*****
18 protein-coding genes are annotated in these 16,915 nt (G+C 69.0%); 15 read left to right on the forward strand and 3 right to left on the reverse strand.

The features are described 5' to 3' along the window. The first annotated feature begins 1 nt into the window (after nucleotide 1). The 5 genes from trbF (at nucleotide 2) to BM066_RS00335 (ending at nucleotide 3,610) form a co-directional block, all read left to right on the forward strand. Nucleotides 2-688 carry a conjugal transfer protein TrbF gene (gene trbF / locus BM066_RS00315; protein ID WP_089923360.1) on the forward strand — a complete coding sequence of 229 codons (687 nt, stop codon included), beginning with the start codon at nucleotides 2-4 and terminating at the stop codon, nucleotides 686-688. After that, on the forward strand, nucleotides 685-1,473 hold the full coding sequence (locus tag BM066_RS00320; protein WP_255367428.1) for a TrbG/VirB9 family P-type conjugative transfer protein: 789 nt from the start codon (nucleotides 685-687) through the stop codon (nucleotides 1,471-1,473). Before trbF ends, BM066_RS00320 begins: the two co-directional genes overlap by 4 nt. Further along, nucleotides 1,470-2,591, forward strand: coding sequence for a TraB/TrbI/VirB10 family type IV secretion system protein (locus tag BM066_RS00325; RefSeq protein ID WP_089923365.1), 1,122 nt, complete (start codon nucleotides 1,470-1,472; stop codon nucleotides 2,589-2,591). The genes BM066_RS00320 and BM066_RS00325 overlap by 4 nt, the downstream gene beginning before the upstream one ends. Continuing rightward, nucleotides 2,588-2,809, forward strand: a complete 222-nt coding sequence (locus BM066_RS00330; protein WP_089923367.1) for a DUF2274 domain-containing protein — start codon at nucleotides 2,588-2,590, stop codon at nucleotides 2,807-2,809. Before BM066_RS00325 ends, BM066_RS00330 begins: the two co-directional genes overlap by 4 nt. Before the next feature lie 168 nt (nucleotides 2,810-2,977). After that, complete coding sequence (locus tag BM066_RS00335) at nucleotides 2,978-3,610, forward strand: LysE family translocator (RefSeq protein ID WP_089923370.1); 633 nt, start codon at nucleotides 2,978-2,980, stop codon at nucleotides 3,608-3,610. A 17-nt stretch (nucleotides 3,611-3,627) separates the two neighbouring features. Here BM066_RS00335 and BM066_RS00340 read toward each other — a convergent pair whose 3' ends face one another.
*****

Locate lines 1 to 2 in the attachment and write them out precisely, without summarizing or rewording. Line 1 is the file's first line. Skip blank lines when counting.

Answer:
18 protein-coding genes are annotated in these 16,915 nt (G+C 69.0%); 15 read left to right on the forward strand and 3 right to left on the reverse strand.

The features are described 5' to 3' along the window. The first annotated feature begins 1 nt into the window (after nucleotide 1). The 5 genes from trbF (at nucleotide 2) to BM066_RS00335 (ending at nucleotide 3,610) form a co-directional block, all read left to right on the forward strand. Nucleotides 2-688 carry a conjugal transfer protein TrbF gene (gene trbF / locus BM066_RS00315; protein ID WP_089923360.1) on the forward strand — a complete coding sequence of 229 codons (687 nt, stop codon included), beginning with the start codon at nucleotides 2-4 and terminating at the stop codon, nucleotides 686-688. After that, on the forward strand, nucleotides 685-1,473 hold the full coding sequence (locus tag BM066_RS00320; protein WP_255367428.1) for a TrbG/VirB9 family P-type conjugative transfer protein: 789 nt from the start codon (nucleotides 685-687) through the stop codon (nucleotides 1,471-1,473). Before trbF ends, BM066_RS00320 begins: the two co-directional genes overlap by 4 nt. Further along, nucleotides 1,470-2,591, forward strand: coding sequence for a TraB/TrbI/VirB10 family type IV secretion system protein (locus tag BM066_RS00325; RefSeq protein ID WP_089923365.1), 1,122 nt, complete (start codon nucleotides 1,470-1,472; stop codon nucleotides 2,589-2,591). The genes BM066_RS00320 and BM066_RS00325 overlap by 4 nt, the downstream gene beginning before the upstream one ends. Continuing rightward, nucleotides 2,588-2,809, forward strand: a complete 222-nt coding sequence (locus BM066_RS00330; protein WP_089923367.1) for a DUF2274 domain-containing protein — start codon at nucleotides 2,588-2,590, stop codon at nucleotides 2,807-2,809. Before BM066_RS00325 ends, BM066_RS00330 begins: the two co-directional genes overlap by 4 nt. Before the next feature lie 168 nt (nucleotides 2,810-2,977). After that, complete coding sequence (locus tag BM066_RS00335) at nucleotides 2,978-3,610, forward strand: LysE family translocator (RefSeq protein ID WP_089923370.1); 633 nt, start codon at nucleotides 2,978-2,980, stop codon at nucleotides 3,608-3,610. A 17-nt stretch (nucleotides 3,611-3,627) separates the two neighbouring features. Here BM066_RS00335 and BM066_RS00340 read toward each other — a convergent pair whose 3' ends face one another.